Date of Award
Bachelor of Science (BS)
Department of Biology
The production of many secondary sexual signals, including pheromones, is controlled by sex hormone action at the sites of signal synthesis. The red-garter snake (Thamnophis sirtalis parietalis) is an ideal vertebrate for studying the interaction between steroids and sexual signals: males exclusively rely on skin-based female pheromones during courtship, and pheromone composition is augmented by treatment with sex steroids (e.g., males produce female pheromone if implanted with estrogen). But how do steroid hormones promote pheromone expression at the molecular level in snake skin? Feminizing effects of estrogens on sexual signals are known to result from activation of estrogen receptors α (Esr1) and/or β (Esr2), while masculinizing effects of androgens arise from androgen receptor (AR) activation. We hypothesized that Esr1 and Esr2 are expressed in garter snake skin but their expression is sex-dependent with female skin expressing higher levels of Esrs. To test this, red-sided garter snakes (n=7 males, n=7 females) were collected in the spring mating season, and mRNAs from skin and control tissues (liver) were extracted and used to synthesize cDNAs. Primers were designed using the available T. sirtalis genome (NCBI) and tested in real-time PCR reactions. While both receptor types were expressed in male and female skin, Esr1 was more highly expressed in female skin. We thus attribute the feminizing effect of estrogen on pheromone phenotype in males to their lack of circulating estrogen and subsequently dormant Esrs.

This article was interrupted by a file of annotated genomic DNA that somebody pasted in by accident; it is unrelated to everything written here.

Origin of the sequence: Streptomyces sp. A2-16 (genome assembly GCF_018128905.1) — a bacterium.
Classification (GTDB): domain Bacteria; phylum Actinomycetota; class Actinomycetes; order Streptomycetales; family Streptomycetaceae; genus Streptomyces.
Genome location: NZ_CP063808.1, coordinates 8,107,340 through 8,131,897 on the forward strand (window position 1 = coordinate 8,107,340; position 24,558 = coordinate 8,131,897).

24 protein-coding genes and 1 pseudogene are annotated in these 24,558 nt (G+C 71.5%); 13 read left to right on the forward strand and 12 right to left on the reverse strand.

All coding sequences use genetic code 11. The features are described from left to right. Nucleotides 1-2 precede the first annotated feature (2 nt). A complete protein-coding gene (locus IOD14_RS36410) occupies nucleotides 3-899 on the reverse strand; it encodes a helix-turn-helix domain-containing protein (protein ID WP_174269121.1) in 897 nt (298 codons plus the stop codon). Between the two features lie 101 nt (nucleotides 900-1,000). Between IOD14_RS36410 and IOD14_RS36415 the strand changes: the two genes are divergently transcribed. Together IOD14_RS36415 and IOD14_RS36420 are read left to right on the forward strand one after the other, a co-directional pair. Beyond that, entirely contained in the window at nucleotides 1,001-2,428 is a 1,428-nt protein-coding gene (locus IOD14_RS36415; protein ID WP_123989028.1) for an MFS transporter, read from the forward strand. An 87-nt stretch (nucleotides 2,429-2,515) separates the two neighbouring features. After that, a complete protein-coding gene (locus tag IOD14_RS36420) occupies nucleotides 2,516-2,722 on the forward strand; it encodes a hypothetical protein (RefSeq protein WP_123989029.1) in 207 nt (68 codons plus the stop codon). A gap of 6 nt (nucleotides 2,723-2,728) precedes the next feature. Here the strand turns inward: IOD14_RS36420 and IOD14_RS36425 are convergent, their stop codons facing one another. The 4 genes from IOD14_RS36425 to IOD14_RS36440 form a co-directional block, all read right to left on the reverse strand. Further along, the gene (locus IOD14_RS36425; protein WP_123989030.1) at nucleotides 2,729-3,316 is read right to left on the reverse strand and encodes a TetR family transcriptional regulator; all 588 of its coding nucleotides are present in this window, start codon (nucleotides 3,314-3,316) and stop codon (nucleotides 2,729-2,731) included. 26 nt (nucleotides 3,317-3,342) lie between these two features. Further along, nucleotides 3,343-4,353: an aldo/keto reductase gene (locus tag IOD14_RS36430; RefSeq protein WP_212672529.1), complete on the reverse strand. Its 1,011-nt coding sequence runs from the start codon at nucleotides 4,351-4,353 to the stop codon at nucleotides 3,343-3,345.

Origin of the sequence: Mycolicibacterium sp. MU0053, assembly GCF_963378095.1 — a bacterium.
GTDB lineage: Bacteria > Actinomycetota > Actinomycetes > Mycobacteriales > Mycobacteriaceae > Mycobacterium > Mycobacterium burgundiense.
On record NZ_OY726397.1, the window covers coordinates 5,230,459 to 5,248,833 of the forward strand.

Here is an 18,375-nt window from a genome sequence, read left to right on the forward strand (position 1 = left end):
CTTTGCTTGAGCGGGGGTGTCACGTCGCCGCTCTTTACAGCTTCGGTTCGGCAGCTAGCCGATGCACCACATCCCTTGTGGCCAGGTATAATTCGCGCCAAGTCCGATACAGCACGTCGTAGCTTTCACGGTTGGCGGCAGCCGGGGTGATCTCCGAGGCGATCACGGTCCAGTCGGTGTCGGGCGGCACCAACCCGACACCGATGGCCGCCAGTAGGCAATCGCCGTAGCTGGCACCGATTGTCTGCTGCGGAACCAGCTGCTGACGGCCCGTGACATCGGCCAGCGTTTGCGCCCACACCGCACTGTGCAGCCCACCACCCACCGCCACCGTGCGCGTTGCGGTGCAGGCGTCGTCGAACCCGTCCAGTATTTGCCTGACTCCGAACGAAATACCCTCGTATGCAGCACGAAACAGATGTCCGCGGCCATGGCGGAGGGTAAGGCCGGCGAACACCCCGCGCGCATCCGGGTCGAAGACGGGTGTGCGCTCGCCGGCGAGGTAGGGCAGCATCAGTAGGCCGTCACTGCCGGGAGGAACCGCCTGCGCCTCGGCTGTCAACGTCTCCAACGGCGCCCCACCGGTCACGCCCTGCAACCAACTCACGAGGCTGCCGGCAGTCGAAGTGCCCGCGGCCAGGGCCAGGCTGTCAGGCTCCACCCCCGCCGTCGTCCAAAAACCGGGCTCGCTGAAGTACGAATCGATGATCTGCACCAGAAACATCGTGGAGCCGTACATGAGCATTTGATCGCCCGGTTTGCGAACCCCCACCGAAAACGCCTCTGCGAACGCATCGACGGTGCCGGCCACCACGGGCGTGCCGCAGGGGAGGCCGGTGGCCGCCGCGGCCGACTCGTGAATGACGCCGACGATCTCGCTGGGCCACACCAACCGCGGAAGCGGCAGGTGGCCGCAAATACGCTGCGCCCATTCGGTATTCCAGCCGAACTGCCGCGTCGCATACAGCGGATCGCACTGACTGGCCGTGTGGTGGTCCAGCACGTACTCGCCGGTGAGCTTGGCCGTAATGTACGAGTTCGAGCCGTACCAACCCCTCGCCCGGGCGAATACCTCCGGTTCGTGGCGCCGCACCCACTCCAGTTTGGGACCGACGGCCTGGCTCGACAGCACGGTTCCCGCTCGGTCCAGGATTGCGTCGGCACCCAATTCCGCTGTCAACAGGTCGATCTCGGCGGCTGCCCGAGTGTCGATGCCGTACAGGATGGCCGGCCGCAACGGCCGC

Ashton, Sydney E., "Searching for Sex Differences in Snake Skin" (2017). Senior Honors Projects, 2010-current. 337.
Available for download on Thursday, April 11, 2019